Why black boys? Well, with the vast majority of full and part-time teachers, in both public and private schools in America, white and female -- and our growing awareness of the importance of understanding students -- you have to wonder just how successful the typical American educator can be with the black boys in her classroom. Can the gender and racial gaps be closed?
Baruti Kafele, a former principal and the author of Motivating Black Males to Achieve in School and in Life, who served as a panelist on this segment, hears a question like this every day. His answer, he assured me, is "empathically, absolutely."
Is it easy? No. But what about teaching is? Getting to know students and forming relationships with them -- a critical element of success in the classroom and a recurring theme in many episodes of Teacher's Aid -- is a process. It takes time and commitment. And, admittedly, there is probably more time and commitment involved when teacher and student don't share a culture and/or a gender. But what choice does an educator have? She can reach only the students most like her, or she can make the effort to reach all of her students.
The latter is both simpler and more difficult than it seems. Simpler because, as panelist Jose Vilson indicated, the teacher only has to really want her black male students to be in class. More difficult because of the myths involved in having them there.
When asked about it, Vilson admitted there are several myths surrounding the teaching of black boys. Primary among them is that teachers have to be "tough, tough, tough" on them. But he's found that the female teachers in his school who exude warmth tend to have more success than those teachers who practice strict disciplinary procedures.
Indeed, Kafele emphasized that the skin color or gender of their teachers doesn't really matter to the kids. All they want to know is that the teacher cares about them. If you can convince a black male student that "you're in this thing for the long haul; you're not going to give up on him; you're not going to quit on him; your expectations for him are sky-high; and you're going to maintain those expectations no matter what the challenges are," that student is going to embrace you, regardless of whether or not you're African-American. The concern that you can't "walk in his shoes" is an adult hang-up, Kafele insisted.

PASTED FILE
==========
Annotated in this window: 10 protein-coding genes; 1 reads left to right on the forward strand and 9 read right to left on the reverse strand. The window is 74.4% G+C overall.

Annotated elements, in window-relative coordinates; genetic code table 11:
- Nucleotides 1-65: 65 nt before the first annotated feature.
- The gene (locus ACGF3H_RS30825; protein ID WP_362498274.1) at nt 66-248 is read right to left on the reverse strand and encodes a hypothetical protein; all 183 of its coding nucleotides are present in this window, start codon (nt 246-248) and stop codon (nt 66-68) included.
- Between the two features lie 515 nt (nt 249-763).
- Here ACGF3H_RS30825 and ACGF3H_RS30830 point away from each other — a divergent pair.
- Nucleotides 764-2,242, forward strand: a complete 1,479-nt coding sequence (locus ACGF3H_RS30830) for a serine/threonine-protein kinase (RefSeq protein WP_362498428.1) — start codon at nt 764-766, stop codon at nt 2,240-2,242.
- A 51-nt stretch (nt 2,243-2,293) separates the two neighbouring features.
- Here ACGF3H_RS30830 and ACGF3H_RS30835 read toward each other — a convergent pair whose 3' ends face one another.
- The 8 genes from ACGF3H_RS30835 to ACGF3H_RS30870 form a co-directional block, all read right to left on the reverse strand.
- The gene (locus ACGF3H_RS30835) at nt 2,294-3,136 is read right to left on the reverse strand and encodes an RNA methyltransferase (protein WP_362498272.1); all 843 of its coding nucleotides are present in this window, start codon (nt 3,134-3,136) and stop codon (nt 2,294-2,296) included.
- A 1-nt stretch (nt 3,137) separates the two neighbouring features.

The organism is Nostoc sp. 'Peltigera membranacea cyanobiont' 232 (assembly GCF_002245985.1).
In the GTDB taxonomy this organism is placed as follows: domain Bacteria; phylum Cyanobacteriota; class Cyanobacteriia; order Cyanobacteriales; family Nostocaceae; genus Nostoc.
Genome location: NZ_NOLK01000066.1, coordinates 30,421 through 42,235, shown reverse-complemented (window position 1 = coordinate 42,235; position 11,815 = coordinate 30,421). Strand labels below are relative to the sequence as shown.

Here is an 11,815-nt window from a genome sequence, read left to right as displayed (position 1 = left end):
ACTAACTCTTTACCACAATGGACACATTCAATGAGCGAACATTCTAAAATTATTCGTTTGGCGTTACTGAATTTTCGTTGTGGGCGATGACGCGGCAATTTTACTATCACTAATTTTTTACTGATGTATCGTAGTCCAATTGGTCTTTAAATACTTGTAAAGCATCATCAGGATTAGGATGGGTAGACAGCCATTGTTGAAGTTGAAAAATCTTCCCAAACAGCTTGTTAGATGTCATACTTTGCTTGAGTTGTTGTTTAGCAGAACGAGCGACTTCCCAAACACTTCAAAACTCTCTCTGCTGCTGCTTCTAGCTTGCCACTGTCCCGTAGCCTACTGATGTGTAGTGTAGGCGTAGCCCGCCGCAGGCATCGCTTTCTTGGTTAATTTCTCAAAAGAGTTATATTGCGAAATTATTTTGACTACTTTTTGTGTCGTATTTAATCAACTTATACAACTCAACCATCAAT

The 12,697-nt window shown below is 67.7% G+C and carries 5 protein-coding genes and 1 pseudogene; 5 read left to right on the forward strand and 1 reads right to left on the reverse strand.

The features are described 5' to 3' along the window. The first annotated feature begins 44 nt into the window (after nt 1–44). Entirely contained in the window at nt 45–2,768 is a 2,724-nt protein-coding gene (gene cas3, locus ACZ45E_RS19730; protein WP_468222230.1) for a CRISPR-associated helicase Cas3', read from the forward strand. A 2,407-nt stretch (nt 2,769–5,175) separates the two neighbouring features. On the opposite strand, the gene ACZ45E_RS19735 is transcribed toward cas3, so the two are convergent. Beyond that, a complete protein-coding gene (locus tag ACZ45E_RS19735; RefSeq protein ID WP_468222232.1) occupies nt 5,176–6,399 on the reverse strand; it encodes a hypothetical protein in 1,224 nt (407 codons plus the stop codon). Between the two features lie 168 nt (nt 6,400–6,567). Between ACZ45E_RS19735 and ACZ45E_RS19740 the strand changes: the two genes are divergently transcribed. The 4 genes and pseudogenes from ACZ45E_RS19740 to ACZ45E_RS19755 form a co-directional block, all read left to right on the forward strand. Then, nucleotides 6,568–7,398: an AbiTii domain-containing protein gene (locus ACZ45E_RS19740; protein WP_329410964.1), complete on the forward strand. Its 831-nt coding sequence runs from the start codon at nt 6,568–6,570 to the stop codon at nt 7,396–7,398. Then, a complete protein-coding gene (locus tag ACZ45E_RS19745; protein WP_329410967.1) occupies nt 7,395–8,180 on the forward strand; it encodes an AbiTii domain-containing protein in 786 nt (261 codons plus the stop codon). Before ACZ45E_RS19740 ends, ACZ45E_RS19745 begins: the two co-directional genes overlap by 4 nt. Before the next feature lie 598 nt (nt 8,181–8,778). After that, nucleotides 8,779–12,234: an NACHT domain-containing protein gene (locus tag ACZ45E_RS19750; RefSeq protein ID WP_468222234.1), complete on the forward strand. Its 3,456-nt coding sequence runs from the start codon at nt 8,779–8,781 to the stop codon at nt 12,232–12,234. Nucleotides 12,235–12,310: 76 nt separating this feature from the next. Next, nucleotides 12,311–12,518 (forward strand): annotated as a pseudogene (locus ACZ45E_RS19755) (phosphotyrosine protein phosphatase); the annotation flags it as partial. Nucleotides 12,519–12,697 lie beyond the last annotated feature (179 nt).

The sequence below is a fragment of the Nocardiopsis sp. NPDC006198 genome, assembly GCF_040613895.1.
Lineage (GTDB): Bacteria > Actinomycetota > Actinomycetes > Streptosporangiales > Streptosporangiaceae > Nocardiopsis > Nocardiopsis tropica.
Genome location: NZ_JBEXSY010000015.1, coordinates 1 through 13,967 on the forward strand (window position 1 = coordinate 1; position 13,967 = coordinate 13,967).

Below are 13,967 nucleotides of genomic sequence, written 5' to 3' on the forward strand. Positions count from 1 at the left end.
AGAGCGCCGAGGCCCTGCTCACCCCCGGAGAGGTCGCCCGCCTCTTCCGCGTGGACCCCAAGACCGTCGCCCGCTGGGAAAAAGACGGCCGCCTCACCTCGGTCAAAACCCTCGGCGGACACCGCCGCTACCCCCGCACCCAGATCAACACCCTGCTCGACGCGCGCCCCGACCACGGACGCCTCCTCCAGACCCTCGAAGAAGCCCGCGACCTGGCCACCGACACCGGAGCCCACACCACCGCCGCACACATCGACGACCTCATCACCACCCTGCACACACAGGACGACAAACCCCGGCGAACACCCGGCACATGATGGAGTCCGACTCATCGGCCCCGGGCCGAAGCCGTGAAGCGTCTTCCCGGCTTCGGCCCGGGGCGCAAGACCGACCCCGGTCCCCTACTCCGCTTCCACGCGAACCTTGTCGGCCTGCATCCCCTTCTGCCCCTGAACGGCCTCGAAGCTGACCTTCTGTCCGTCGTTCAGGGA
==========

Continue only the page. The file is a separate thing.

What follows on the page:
Vilson attested that his own teachers were either Jewish or Irish-Catholic and that, indeed, it hadn't mattered to him as long as they were authentically themselves. They hadn't tried to participate in "street talk." They hadn't pretended to know "the code." They weren't living life in the same way he did, but they did care and that was what counted most.
Serendipitously, while writing this piece I stumbled upon a blog post that, to most people, would not have seemed connected in any way to the subject of teaching black boys. In it, the author shared the comments of two students chatting about teachers and unaware that there was a teacher eavesdropping. Among those comments: "I don't care if a teacher is tough, as long as I know she cares about me." And: "I don't want to be babied. I don't want to be spoon-fed. I want to be CARED about, and ready for the real world."
From the mouths of babes. These "babes" happened to be white and female, but it's become clear to me that the desire to have their teachers understand and care about them is a core need among all students, regardless of gender or culture.
Jason Flom, the third educator to make up the panel and the only white member, advised teachers to "listen, learn, and find ways to connect students with the material in ways that connect with their lives." That's excellent advice for succeeding with every student -- again, regardless of gender or culture. And, again, it takes time and commitment.
If you're a white teacher, are you expecting black boys to behave according to cultural norms you feel are most appropriate? Do you believe you don't understand black males well enough to motivate and inspire them? Black History Month might be just the time to ask yourself such questions.
Flom confronted his own earlier relationship with race and, with brutal honesty, classified it as "ignorant." To hear about the commendable efforts to which he went to change that, click here. And watch for Baruti Kafele's upcoming new show on BAM Radio Network. It will be called At Risk and will address the education of all at-risk populations.